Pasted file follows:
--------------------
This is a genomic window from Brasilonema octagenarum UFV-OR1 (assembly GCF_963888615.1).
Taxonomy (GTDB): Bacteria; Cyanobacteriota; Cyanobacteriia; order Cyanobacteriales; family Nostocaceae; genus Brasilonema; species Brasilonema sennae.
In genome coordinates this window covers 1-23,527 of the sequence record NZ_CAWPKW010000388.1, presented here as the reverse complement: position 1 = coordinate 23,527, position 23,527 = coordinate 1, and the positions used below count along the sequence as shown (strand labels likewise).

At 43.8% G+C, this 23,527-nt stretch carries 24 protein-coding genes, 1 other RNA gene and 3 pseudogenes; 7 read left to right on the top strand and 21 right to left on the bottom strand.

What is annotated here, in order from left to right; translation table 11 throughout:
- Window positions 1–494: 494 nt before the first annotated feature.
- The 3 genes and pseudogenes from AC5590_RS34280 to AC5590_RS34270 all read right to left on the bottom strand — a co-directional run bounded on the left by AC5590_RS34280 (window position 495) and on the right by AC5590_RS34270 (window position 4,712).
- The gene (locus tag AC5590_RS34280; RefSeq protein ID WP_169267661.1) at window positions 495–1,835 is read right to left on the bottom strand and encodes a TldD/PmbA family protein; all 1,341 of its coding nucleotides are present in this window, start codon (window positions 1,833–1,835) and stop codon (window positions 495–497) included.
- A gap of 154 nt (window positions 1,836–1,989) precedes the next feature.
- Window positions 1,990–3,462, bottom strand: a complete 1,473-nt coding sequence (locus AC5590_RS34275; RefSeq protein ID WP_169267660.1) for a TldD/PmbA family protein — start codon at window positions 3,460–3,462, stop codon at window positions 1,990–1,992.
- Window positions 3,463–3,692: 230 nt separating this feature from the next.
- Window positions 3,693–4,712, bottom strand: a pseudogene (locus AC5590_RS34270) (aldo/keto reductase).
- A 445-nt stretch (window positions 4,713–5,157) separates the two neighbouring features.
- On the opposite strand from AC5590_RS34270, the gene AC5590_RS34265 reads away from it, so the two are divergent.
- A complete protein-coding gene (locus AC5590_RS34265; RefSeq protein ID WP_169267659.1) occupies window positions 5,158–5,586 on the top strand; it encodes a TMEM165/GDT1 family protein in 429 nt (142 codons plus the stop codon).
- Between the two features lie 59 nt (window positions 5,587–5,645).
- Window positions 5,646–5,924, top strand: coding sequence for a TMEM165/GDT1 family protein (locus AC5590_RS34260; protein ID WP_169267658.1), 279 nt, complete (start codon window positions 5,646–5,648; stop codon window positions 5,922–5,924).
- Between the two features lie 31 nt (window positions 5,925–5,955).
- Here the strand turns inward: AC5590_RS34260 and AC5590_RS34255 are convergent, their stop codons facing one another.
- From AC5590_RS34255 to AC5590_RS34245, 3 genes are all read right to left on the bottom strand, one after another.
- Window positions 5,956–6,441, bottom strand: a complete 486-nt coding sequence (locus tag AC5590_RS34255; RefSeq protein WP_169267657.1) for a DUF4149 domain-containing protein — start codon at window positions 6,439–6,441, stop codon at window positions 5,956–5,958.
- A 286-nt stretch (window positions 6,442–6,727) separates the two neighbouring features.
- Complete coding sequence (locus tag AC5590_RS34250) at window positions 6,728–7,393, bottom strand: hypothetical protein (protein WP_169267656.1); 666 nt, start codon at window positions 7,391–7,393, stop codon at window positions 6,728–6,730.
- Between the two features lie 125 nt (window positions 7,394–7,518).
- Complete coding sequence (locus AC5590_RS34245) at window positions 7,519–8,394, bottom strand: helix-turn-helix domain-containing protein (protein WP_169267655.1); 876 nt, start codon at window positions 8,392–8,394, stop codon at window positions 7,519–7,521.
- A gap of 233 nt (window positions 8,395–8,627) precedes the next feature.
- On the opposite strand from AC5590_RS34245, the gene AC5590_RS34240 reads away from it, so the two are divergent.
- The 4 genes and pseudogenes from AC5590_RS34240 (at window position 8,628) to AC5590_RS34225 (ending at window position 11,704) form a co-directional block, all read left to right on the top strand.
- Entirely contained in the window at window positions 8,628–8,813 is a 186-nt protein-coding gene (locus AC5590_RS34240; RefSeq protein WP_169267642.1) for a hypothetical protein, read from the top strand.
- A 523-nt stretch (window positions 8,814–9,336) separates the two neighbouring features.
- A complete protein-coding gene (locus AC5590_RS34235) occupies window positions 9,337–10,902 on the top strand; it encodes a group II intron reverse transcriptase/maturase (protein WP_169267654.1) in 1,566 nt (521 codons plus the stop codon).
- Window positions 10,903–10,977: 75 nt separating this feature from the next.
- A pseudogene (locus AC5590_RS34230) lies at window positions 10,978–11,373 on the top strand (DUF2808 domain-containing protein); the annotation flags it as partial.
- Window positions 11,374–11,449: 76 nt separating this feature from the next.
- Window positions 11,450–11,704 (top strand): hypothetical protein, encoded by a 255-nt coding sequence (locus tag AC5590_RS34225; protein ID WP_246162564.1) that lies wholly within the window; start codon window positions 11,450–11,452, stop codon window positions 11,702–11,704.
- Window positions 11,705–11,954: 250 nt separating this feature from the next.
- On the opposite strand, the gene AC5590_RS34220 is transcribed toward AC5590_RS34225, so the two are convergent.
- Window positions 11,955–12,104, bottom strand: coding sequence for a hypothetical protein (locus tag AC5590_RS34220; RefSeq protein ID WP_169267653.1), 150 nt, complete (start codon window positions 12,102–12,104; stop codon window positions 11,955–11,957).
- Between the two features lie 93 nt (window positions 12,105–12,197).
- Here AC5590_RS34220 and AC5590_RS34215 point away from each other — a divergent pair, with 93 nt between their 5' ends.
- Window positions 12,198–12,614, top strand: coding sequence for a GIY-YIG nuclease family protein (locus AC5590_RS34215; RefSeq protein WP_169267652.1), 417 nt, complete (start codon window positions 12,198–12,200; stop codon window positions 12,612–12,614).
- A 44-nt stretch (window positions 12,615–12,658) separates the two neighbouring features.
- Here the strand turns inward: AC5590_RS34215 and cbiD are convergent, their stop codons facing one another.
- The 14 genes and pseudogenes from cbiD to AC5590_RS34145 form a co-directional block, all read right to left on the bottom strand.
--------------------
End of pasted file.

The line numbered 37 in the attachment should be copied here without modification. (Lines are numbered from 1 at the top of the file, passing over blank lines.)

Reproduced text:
- On the opposite strand, the gene AC5590_RS34220 is transcribed toward AC5590_RS34225, so the two are convergent.